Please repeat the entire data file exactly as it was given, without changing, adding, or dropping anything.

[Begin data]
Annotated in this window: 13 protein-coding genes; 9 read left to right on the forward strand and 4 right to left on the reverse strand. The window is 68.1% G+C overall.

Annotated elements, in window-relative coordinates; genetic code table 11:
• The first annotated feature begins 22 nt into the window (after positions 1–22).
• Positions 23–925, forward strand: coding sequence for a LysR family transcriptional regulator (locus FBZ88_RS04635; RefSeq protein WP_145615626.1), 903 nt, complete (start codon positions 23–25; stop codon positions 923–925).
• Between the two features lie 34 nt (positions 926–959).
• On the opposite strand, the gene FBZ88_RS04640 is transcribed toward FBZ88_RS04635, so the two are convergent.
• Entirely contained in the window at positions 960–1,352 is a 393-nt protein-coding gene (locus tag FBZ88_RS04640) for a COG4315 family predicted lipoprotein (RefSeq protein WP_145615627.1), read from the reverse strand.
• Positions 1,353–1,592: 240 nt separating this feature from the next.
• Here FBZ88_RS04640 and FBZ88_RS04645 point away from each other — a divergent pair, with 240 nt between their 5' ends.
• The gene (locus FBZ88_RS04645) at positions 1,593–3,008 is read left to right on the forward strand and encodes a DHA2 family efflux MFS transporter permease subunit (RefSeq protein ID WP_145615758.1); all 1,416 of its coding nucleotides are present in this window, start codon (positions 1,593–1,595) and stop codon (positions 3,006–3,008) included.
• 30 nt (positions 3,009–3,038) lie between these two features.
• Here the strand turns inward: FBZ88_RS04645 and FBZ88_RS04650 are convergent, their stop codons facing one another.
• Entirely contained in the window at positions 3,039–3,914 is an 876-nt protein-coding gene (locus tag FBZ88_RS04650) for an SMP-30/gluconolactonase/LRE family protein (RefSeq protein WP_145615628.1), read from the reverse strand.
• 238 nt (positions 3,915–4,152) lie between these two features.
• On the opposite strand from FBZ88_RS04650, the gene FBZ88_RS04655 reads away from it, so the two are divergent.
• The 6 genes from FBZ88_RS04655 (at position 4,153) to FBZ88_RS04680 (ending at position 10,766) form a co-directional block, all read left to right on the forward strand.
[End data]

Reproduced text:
Annotated in this window: 13 protein-coding genes; 9 read left to right on the forward strand and 4 right to left on the reverse strand. The window is 68.1% G+C overall.

Annotated elements, in window-relative coordinates; genetic code table 11:
• The first annotated feature begins 22 nt into the window (after positions 1–22).
• Positions 23–925, forward strand: coding sequence for a LysR family transcriptional regulator (locus FBZ88_RS04635; RefSeq protein WP_145615626.1), 903 nt, complete (start codon positions 23–25; stop codon positions 923–925).
• Between the two features lie 34 nt (positions 926–959).
• On the opposite strand, the gene FBZ88_RS04640 is transcribed toward FBZ88_RS04635, so the two are convergent.
• Entirely contained in the window at positions 960–1,352 is a 393-nt protein-coding gene (locus tag FBZ88_RS04640) for a COG4315 family predicted lipoprotein (RefSeq protein WP_145615627.1), read from the reverse strand.
• Positions 1,353–1,592: 240 nt separating this feature from the next.
• Here FBZ88_RS04640 and FBZ88_RS04645 point away from each other — a divergent pair, with 240 nt between their 5' ends.
• The gene (locus FBZ88_RS04645) at positions 1,593–3,008 is read left to right on the forward strand and encodes a DHA2 family efflux MFS transporter permease subunit (RefSeq protein ID WP_145615758.1); all 1,416 of its coding nucleotides are present in this window, start codon (positions 1,593–1,595) and stop codon (positions 3,006–3,008) included.
• 30 nt (positions 3,009–3,038) lie between these two features.
• Here the strand turns inward: FBZ88_RS04645 and FBZ88_RS04650 are convergent, their stop codons facing one another.
• Entirely contained in the window at positions 3,039–3,914 is an 876-nt protein-coding gene (locus tag FBZ88_RS04650) for an SMP-30/gluconolactonase/LRE family protein (RefSeq protein WP_145615628.1), read from the reverse strand.
• 238 nt (positions 3,915–4,152) lie between these two features.
• On the opposite strand from FBZ88_RS04650, the gene FBZ88_RS04655 reads away from it, so the two are divergent.
• The 6 genes from FBZ88_RS04655 (at position 4,153) to FBZ88_RS04680 (ending at position 10,766) form a co-directional block, all read left to right on the forward strand.